• Allegations in rulings that tend to favor plaintiffs:
    • inefficient and costly use of multiple record keepers, lack of a competitive bidding process and failure to monitor fees
    • offering high-fee actively-managed funds
    • maintaining poor performing investments
  • Allegations in rulings that tend to favor plans/plan fiduciaries:
    • offering “too many” or a “dizzying array” of investment options
    • selecting/maintaining investment options with unnecessary/excessive fees
    • entering into contractual agreements requiring inclusion of certain investment options with record keeping arrangements included
    • breach of the duty of loyalty

Additionally, the article notes that rulings are split in cases in which the allegations include offering higher cost retail class mutual fund shares when purportedly identical and cheaper institutional class mutual fund shares are available. Rulings that tend to be dismissed or limited in scope typically involved allegations of prohibited transactions, fiduciary monitoring and co-fiduciary liability.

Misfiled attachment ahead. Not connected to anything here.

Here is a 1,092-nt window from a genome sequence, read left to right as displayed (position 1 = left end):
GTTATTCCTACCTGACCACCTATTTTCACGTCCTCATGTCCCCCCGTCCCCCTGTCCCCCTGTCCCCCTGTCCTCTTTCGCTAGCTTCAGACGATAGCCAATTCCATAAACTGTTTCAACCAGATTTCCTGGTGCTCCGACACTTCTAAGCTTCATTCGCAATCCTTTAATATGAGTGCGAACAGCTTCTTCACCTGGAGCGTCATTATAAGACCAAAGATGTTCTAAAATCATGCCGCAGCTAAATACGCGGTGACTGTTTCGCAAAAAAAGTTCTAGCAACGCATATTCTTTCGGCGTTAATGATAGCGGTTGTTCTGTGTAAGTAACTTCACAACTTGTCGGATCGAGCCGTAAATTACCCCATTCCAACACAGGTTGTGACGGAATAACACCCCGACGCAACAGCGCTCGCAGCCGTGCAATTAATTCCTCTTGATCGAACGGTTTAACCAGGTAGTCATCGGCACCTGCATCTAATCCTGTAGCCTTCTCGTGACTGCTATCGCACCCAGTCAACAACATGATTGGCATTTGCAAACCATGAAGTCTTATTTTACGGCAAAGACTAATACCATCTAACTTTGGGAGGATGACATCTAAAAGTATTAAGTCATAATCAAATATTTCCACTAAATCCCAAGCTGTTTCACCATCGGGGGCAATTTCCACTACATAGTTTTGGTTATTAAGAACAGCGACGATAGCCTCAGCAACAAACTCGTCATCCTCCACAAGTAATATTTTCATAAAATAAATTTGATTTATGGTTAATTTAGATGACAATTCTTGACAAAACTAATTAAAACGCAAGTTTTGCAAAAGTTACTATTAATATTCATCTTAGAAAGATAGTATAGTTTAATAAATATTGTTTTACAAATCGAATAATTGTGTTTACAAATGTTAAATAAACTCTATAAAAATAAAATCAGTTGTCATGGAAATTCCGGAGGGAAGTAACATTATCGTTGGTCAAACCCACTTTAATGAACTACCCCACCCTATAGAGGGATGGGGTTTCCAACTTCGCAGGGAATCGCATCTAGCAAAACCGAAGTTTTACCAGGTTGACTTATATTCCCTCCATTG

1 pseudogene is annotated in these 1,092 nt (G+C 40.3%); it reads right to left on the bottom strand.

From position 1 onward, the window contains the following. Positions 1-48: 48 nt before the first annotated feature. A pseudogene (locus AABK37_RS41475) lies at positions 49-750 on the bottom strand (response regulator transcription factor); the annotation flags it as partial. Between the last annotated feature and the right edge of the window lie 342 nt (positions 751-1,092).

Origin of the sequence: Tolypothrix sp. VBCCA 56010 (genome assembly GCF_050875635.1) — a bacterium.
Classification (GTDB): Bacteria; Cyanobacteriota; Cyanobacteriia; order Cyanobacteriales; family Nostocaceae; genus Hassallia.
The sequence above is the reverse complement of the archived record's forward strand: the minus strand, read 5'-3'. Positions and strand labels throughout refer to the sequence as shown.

Rulings in favor of the plaintiffs simply indicate the courts’ finding that the allegations are plausible enough to proceed further in litigation, not a final ruling that plan fiduciaries breached their obligations.

In Universities Are Targets of Lawsuits over Retirement Plan Fees, an article about the NYU, MIT and Yale University law suits in the Higher Education Law Report, university retirement plan fiduciaries are directed to, among other actions, do the following: